I don't always agree with federalist but I do here on one point. I think he is right that the cost argument is hypocritical. After all, it is just those who are opposed to the death penalty that are driving up the cost, now they want to turn around and benefit from the situation they have created. I don't think that type of behavior should be rewarded.

Posted by: Daniel | Jan 14, 2009 1:06:16 AM

The cost argument was recently explicitly rejected by a member of the Alaska legislature as a reason for the state not to have the death penalty. The legislator said it was still worth it.

Posted by: Jacob Berlove | Jan 14, 2009 8:03:31 AM

I've always reminded those using the economic grounds as their basis for trying to end the death penalty that there are two alternatives available regarding costs. One is the LWOP option. The other is to mobilize support for cutting back appeals and court availability. As the commenters have noted, there would be (is) great support for that. So, rather than rejecting the death penalty, you get it quicker with fewer safeguards. It really is a "be careful what you wish for" thing.

Posted by: Michael Connelly | Jan 14, 2009 9:23:50 AM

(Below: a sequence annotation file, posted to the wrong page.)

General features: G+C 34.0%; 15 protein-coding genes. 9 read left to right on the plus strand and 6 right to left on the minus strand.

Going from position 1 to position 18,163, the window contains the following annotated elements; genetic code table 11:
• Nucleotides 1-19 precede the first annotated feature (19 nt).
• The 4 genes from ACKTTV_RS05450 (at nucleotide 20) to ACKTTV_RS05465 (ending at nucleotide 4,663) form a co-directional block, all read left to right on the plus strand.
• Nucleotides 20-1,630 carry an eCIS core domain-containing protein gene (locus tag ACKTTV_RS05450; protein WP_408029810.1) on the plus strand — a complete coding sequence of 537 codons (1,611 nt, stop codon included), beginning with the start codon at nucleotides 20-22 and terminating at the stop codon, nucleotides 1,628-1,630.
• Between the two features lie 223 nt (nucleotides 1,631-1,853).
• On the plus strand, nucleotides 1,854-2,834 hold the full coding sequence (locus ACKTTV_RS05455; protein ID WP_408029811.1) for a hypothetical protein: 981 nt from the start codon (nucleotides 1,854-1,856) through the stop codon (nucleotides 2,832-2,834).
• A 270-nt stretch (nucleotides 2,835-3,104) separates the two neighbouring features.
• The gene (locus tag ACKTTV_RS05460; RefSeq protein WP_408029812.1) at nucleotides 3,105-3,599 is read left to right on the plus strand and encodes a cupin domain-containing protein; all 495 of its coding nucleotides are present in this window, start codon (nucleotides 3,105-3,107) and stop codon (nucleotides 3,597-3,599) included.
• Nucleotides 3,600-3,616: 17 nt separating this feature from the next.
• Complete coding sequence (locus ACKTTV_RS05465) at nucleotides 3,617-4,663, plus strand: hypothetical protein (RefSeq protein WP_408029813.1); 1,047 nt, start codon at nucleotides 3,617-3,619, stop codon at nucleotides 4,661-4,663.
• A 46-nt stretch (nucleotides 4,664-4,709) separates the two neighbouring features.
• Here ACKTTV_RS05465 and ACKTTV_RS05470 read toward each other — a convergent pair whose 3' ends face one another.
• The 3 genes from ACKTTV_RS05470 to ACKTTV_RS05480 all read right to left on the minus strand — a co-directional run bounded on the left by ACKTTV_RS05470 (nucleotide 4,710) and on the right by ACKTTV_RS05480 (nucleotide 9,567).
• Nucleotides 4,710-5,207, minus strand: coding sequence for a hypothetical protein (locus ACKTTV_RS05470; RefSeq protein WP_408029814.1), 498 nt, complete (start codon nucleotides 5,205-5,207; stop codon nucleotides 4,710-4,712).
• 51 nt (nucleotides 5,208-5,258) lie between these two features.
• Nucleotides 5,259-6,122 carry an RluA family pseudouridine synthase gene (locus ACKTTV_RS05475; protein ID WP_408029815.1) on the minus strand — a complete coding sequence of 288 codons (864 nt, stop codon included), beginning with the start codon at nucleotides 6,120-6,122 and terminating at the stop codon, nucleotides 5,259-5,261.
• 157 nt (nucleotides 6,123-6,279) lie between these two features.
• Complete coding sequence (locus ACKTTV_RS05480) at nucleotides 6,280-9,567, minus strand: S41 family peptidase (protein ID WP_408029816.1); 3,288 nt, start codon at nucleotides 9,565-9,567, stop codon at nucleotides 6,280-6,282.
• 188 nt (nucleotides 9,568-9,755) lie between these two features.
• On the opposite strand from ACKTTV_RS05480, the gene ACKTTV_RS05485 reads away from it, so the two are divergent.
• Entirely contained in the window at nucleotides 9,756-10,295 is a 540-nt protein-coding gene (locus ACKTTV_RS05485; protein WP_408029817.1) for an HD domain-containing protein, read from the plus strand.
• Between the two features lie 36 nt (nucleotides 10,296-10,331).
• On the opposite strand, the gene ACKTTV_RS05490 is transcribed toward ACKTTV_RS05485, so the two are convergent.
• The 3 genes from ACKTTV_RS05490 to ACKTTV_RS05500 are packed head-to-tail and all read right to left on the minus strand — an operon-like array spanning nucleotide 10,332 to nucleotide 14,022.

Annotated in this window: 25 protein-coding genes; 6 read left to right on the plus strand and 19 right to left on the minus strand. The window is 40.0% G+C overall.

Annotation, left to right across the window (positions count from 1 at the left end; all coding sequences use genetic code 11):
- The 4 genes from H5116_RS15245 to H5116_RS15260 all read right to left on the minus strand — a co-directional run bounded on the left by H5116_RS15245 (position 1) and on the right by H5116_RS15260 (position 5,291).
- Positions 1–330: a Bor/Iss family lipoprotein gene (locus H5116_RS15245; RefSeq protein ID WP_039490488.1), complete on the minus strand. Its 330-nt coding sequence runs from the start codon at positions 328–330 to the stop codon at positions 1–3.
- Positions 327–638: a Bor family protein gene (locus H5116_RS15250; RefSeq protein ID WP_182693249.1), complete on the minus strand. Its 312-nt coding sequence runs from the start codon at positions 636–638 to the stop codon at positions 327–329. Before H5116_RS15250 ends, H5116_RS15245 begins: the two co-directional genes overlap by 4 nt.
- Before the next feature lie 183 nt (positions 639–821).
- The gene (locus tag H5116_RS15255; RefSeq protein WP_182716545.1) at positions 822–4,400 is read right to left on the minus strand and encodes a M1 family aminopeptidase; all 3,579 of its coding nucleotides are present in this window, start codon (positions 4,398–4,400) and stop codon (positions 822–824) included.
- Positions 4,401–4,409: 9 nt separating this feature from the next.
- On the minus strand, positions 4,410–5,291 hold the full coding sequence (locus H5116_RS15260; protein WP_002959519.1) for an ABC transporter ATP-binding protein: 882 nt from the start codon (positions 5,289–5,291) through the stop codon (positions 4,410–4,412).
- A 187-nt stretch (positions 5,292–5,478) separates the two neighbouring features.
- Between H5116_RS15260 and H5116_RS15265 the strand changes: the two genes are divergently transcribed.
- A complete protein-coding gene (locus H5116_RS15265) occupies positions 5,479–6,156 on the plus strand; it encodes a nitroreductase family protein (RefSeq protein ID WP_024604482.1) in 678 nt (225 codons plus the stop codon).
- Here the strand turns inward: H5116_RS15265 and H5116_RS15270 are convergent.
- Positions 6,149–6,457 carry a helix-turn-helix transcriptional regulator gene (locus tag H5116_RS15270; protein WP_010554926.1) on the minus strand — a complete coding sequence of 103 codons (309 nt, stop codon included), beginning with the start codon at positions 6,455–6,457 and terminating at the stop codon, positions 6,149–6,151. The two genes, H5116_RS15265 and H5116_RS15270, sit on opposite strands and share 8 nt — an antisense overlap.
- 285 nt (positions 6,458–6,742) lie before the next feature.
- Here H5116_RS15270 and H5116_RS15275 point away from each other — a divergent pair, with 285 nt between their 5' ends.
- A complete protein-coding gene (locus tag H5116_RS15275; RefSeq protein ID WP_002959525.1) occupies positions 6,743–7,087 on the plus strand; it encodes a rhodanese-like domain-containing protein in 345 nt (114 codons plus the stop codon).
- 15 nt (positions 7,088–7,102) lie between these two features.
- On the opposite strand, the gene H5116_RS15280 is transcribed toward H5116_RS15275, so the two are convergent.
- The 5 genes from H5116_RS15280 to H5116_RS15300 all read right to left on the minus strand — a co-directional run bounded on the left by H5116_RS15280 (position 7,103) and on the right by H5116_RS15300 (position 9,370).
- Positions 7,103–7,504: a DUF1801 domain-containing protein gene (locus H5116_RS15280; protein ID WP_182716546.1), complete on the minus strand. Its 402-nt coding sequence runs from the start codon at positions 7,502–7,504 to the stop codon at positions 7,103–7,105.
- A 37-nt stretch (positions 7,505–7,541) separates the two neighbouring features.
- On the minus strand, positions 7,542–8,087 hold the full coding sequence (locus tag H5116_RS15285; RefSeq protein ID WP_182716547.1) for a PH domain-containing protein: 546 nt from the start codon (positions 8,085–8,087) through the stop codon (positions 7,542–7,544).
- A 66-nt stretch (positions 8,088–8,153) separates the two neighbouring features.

Yeah, and the next step after the death penalty is abolished due to "cost"-- but really because liberals just don't like it-- will be to argue that LWOP is cruel, too expensive, too indiscriminate, yadda, yadda.

Every time you cede something to the pro-criminal lobby, they immediately establish a new goal, without even blushing that what they now oppose they urged as the alternative to the last "evil" they were working to eradicate.

Posted by: Tom | Jan 14, 2009 10:43:42 AM

Is there a "pro-criminal lobby?" Who are these "pro-criminal" types? Where does this "pro-criminal lobby" meet to plan their "pro-criminal" strategy? Might you be conflating "pro-Constitution" with "pro-criminal" because you don't understand the distinction?

Posted by: | Jan 14, 2009 10:53:16 AM

Post a comment

In the body of your email, please indicate if you are a professor, student, prosecutor, defense attorney, etc. so I can gain a sense of who is reading my blog. Thank you, DAB